Empathy is, for me, the toughest part of Emotional Intelligence to try and improve.
Why do I find empathy so hard? Well as much as I want to put myself in the shoes of the other person, it is in fact very difficult to truly appreciate, for me a white man, what it is really like to be a woman, or a person of color, etc. I probably have very few experiences that can directly relate to being treated unfairly because of the color of my skin or because of my sex, so how can I truly empathize.
It is hard but here are three tips that you can use to try and improve your empathy. They will help, but you have really make the effort. Otherwise you will be stuck with your perspective and will struggle to see the situation through the eyes of another person. I actually prefer that expression, the common putting yourself in someone else’s shoes, because just putting another pair of shoes on can be easy, but to see things through their eyes requires a lot more, effort, patience, and perseverance.
Challenge Your Prejudices and Stereotypes
We all have prejudices and stereotypes, and these are all based on our experiences, and they are not necessarily a bad thing, but they do stop us from seeing things as others with different prejudices and stereotypes. So we need to challenge ours, and to recognize them and where they come from, the better we understand them, the more we will notice our stereotypes coming in as we try to see things as other see them. But we need to be open to their thoughts about people. Imagine having a boss that you really, really like, and someone is trying to explain why they re causing them stress. If we cannot let go of our stereotype, we will start to explain why they are wrong, or how things are different to how they see them. Now we are trying to put them in our shoes, which is not the goal of empathy in this situation.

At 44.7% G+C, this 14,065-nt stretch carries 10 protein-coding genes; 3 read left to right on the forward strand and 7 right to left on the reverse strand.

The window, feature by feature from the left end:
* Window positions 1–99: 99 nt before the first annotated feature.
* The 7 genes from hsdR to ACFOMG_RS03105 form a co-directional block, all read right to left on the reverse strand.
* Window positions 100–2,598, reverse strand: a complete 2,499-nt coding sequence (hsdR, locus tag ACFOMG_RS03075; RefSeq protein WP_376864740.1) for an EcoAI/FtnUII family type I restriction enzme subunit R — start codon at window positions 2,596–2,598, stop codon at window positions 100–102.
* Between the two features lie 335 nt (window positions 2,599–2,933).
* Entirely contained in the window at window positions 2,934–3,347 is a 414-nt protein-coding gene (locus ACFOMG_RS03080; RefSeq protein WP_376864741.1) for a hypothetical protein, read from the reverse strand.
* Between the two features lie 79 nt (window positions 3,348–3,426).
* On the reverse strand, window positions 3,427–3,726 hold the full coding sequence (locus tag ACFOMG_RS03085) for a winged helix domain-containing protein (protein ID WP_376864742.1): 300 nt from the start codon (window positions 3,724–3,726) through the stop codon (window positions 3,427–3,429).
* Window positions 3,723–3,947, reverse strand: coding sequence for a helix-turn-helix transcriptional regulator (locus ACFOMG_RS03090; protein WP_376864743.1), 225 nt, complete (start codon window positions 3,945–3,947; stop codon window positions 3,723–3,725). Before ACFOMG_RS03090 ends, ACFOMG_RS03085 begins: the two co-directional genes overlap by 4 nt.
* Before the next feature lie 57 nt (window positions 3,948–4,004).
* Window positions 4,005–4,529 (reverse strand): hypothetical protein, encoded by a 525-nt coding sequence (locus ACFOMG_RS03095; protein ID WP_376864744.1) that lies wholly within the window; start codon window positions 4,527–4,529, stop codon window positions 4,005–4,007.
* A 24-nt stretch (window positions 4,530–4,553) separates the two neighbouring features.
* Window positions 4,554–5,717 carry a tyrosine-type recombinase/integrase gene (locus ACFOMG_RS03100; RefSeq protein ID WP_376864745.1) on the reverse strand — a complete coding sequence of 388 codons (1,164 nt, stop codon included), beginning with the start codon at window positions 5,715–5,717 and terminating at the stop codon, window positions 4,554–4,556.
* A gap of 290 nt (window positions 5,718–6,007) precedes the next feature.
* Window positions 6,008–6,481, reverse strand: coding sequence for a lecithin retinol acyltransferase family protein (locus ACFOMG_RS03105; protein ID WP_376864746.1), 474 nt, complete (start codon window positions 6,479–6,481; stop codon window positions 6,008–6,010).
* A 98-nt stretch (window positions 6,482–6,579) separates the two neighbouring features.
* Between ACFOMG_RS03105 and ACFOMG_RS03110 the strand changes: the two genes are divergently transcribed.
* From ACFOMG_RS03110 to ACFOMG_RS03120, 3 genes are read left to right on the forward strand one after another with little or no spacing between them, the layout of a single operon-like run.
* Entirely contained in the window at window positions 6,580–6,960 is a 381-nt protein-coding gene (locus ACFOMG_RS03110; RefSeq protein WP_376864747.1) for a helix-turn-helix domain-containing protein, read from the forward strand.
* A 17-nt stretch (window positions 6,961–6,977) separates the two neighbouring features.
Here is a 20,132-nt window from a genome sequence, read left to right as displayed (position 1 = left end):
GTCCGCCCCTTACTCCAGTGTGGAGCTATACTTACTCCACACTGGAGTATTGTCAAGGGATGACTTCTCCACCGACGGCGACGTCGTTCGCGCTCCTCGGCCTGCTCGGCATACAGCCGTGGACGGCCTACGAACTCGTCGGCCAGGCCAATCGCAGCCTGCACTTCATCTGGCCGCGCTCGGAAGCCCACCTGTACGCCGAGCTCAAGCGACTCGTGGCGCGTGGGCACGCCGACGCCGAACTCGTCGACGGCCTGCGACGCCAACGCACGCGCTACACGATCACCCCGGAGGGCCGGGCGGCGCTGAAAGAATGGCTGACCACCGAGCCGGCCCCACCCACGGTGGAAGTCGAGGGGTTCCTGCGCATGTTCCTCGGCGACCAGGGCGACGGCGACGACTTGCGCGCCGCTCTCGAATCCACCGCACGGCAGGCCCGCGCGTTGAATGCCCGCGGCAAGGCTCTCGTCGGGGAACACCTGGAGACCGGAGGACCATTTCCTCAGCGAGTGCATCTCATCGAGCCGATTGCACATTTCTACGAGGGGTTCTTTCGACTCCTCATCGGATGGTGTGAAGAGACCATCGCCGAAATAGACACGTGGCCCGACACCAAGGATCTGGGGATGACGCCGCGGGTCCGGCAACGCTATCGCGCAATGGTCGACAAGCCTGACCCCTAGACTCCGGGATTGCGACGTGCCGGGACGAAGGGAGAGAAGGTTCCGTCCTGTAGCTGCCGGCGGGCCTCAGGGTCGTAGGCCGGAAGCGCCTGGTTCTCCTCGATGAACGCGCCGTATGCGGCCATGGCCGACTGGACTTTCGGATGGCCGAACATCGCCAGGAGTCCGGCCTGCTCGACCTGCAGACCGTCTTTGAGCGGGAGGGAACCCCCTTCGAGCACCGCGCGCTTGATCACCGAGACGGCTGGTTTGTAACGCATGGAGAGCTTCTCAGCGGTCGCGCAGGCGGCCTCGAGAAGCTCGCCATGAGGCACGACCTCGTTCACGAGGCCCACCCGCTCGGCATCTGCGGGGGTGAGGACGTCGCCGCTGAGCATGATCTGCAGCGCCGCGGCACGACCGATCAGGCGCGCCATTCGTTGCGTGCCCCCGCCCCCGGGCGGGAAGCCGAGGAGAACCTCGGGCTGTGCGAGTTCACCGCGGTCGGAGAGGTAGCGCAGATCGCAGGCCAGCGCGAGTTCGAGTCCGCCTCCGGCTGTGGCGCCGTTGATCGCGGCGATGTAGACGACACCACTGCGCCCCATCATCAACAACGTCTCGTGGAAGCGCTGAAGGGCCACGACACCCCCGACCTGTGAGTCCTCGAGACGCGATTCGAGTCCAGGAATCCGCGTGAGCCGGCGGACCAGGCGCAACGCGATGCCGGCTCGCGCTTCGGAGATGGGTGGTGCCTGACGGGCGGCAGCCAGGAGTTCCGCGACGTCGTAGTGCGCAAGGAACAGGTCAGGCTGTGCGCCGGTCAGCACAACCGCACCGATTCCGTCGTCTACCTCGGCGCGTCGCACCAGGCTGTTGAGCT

Be An Active Listener
We need to listen to what people say, understand their body language, hear their words and feel their feelings, rather than just wait for our turn to speak. We should ask questions, to improve our understanding, but questions that seek further information, not ones that look to change their view or highlight different possibilities. We need to take in all of the information and process it as it is sent, not filter it through our experiences.
I know that sometime I can be closed off emotionally, I try to suppress my own feelings of vulnerability, But when I do that, I also close myself off to understanding the feelings of others. The more I share, the more open I am about myself, the more I find I better understand the feelings of others. It also gives them the confidence to share more, and also possibly relate how they are feeling to the feelings that I had, which then helps me better understand.
Empathy is hard to master; it takes real effort and commitment. The more we can improve the better the leader we can be.
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